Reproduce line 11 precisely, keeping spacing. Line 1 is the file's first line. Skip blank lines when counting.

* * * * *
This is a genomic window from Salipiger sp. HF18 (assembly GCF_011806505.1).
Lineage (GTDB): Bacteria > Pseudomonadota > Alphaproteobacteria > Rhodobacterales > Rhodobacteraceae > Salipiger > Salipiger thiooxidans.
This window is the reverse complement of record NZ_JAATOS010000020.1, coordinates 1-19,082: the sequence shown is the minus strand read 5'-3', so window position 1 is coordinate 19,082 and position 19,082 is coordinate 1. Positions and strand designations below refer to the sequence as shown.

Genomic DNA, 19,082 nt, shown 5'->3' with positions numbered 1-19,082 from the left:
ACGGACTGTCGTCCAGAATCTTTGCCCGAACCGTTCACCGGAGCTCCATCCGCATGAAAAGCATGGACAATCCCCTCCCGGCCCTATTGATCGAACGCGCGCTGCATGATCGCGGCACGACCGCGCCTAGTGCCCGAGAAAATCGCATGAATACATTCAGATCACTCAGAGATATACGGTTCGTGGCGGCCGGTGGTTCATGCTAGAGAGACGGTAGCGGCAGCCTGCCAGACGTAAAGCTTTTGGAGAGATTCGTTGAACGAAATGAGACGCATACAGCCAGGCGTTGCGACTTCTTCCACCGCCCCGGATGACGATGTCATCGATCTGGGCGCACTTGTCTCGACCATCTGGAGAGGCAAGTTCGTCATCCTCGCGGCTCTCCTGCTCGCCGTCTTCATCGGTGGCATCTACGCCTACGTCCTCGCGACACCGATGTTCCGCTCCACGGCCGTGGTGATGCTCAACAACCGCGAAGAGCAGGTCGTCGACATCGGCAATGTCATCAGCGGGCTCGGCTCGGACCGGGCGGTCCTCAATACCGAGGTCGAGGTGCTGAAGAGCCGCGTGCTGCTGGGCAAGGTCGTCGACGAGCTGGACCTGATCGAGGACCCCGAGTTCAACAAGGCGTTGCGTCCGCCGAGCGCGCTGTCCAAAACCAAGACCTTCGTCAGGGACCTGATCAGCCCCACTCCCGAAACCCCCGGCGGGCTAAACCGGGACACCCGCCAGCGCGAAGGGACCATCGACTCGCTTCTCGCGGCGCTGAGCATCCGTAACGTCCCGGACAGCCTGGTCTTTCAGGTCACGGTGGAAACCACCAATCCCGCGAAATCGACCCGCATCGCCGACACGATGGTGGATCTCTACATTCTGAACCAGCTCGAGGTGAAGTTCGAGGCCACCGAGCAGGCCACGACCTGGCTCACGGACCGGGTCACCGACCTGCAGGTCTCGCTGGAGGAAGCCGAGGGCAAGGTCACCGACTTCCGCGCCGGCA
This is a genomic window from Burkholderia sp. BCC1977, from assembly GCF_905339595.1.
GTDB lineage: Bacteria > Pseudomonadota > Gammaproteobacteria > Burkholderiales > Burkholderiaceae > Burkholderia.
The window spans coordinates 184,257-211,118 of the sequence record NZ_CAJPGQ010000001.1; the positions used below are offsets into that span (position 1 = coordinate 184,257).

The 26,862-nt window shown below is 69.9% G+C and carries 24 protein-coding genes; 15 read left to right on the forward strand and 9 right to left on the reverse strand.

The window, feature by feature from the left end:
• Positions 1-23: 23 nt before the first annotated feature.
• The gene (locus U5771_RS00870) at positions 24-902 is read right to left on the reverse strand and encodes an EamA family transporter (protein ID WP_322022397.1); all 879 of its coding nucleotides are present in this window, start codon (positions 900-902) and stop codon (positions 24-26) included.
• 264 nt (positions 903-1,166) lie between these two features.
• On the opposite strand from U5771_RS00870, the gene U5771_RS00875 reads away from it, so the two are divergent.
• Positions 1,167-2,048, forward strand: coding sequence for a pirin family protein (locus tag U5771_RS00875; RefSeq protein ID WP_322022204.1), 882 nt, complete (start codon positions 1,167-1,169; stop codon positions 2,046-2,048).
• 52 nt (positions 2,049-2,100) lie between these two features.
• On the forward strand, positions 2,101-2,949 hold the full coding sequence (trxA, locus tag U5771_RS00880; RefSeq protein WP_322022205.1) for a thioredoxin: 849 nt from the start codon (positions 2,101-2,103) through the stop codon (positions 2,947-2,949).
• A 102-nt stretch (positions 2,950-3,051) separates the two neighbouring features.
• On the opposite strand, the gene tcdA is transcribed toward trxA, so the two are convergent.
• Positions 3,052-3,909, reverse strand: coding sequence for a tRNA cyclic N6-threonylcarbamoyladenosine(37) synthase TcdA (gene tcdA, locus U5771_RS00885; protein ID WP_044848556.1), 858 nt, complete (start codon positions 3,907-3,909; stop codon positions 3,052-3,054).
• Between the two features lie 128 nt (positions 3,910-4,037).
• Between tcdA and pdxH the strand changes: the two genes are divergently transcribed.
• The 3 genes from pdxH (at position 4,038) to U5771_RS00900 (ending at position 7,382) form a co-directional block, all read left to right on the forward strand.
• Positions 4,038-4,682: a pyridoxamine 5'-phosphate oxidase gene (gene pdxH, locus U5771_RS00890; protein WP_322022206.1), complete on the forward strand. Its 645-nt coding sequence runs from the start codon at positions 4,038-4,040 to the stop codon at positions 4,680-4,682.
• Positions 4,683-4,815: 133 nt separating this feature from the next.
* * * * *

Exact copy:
• Positions 1-23: 23 nt before the first annotated feature.